If there is one era I’d want to visit more than any other, it’s Paris in the 1920s. I’m in love with that decade. The literature, jazz, optimism, style, and atmosphere — I love it all. Midnight in Paris is my favorite Paris movie, and I often wish I could make that real life.
However, unless you have a time machine, you can’t really visit 1920s Paris. What made les Années folles special can never be relived — the spirit, psyche, people, and music have long since faded away. But, as we have seen with the rise of Gatsby-themed parties and Prohibition-style bars, you can pretend! And that’s what I did on a recent visit to Paris, where there are still enough spots that recreate the era’s vibe to fill a visit.
Things to See and Do
- 20 rue Jacob – Back in the ’20s, a lot of American expats hosted salons that would bring together artists and writers to discuss and debate specific topics. One of the most famous was led by writer Natalie Clifford Barney. Although the building she lived in has been rebuilt since her time, during the day, you can often peer into the courtyard and garden where she held her salons.
- The Luxembourg Garden (Jardin du Luxembourg; 6th arrondissement) – This is one of my all-time favorite places to visit when I’m in Paris. These beautiful and gigantic gardens, which surround the Luxembourg Palace (now home to the National Assembly), are also full of walking paths, chairs to relax in, ponds and fountains, statues, and finely manicured lawns that can’t help but inspire and soothe you. On a warm day, the gardens are bursting with people. In his day, Ernest Hemingway was also a fan, and it is said he wrote a lot during his strolls around the gardens.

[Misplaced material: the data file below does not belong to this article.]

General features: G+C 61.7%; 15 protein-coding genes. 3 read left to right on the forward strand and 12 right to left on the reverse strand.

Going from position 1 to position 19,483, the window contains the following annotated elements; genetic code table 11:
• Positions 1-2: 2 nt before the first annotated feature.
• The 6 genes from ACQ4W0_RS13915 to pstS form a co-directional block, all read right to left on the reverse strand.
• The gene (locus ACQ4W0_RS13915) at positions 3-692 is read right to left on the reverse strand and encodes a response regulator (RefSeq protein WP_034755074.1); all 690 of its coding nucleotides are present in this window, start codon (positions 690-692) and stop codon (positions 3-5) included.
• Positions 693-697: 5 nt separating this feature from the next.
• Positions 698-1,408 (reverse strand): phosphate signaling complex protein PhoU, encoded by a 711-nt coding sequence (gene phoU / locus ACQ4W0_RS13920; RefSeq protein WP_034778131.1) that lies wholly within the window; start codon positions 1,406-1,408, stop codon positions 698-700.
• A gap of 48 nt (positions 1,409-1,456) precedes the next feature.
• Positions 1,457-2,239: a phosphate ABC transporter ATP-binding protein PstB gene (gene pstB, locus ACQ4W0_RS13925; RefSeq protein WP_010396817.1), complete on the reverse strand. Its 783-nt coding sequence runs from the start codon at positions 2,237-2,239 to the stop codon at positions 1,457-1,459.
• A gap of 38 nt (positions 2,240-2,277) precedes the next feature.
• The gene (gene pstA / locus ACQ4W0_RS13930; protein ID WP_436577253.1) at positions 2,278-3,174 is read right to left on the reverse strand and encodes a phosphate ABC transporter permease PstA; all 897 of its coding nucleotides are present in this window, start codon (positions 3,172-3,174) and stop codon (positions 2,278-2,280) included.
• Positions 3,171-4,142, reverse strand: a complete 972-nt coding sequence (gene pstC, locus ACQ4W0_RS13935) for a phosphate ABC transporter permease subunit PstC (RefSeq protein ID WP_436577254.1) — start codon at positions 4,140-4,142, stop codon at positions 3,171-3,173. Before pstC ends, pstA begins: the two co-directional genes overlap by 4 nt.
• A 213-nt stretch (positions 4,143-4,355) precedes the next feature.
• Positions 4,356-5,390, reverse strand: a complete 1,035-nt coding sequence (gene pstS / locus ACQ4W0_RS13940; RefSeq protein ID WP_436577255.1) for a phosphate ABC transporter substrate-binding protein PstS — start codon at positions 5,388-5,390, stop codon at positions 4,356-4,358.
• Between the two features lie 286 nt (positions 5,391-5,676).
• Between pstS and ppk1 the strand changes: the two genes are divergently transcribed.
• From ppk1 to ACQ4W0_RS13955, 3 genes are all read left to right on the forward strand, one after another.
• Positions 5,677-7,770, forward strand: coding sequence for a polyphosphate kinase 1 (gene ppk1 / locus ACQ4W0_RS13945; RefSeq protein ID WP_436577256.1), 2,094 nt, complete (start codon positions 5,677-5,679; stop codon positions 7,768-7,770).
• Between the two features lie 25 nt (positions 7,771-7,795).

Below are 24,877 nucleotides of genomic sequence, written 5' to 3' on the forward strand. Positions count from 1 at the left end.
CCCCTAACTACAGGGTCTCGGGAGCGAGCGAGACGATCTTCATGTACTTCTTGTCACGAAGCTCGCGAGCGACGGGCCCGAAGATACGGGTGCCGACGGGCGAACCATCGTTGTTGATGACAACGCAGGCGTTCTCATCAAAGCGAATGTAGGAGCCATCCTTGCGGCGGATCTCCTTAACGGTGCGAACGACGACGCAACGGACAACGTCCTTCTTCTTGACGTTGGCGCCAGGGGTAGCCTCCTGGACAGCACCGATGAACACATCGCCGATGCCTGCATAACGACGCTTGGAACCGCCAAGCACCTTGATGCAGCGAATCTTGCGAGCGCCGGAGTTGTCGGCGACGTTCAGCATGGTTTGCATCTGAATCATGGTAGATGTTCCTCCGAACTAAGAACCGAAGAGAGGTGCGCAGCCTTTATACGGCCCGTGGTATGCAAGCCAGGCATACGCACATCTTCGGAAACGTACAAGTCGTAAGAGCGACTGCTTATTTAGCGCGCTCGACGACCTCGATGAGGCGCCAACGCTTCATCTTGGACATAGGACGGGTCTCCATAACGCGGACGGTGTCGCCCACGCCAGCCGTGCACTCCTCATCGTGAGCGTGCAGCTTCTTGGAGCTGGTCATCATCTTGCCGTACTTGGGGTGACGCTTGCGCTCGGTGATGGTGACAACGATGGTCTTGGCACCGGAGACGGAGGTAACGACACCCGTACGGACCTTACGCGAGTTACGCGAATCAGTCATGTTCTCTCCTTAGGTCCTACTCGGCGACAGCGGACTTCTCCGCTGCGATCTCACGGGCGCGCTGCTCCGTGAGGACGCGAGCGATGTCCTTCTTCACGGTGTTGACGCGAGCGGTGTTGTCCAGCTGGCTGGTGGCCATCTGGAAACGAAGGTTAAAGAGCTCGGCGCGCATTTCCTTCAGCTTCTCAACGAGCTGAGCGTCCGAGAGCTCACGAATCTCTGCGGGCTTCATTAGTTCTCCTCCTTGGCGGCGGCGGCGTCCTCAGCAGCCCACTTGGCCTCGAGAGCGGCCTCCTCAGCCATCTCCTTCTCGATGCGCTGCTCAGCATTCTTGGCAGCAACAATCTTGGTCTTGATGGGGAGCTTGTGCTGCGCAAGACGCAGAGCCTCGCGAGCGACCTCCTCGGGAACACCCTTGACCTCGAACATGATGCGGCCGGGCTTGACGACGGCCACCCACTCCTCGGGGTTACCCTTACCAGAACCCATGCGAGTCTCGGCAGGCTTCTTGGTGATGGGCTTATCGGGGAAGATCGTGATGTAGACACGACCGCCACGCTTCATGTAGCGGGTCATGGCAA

- Shakespeare & Co. (37 Rue de La Bûcherie, www.shakespeareandcompany.com) – Located across from Notre Dame, Shakespeare & Co. is one of the most iconic bookshops in the world. The original store opened in 1919 and served as a popular haunt for writers such as Ezra Pound, Ernest Hemingway, James Joyce, and others who fancied themselves writers (Hemingway’s A Moveable Feast has a chapter about his visit). The original location closed during WWII. The current store and location dates to 1951. It still captures the spirit of the writer class and does a lot to support writers (it has 13 beds writers can sleep in for free!), hosting readings and events throughout the year. I love wandering through its stacks and picking out unknown titles.
- Montmartre – The Left Bank was the main hangout of artists and writers, but when they crossed the Seine, they went to Montmartre, where the cheap shops, cafés, and restaurants served as a backdrop to their discussions and work. They painted in the squares, debated in the streets, and wandered the tiny cobblestone streets in solitary thought. Today, thanks to the cheap housing, the area is still home to artists and painters (though it is far more touristy)!
- 27 rue de Fleurus – Another salon was hosted by the famous Gertrude Stein, who lived at this address. Anyone who was anyone attended them, including Joyce, Hemingway, Pablo Picasso, Henri Matisse, F. Scott Fitzgerald, Guillaume Apollinaire, and Ezra Pound. Today, the rue de Fleurus is a quiet street and the house she lived in has been remodeled, but there’s a plaque above the address marking this famous spot, so you can sit for a moment and imagine what it would have been like to see all the greats walk in and out!
Where to Eat
- Les Deux Magots (6 Place Saint-Germain des Prés, www.lesdeuxmagots.fr) and Café de Flore (172 Boulevard Saint-Germain, www.cafedeflore.fr) – These two cafés are most synonymous with the Lost Generation (those who grew up during and just after World War I). Located right near each other in the now-trendy Saint-Germain-des-Prés quarter of Paris, these cafés are where all the artists and writers hung out in the 1920s. Picasso, Hemingway (again), Simone de Beauvoir, André Gide, Jean Giraudoux, Jean Paul Sartre — they were always here. Les Deux Magots sits on the corner of Boulevard Saint-Germain and Rue Bonaparte and fills the sidewalk with its chairs and tables, while the inside retains its old look: white walls, columns, and large mirrors. Café de Flore, with its large plants and flowers in the entranceway, is cozier but also retains its old-style marble floor and red leather seats.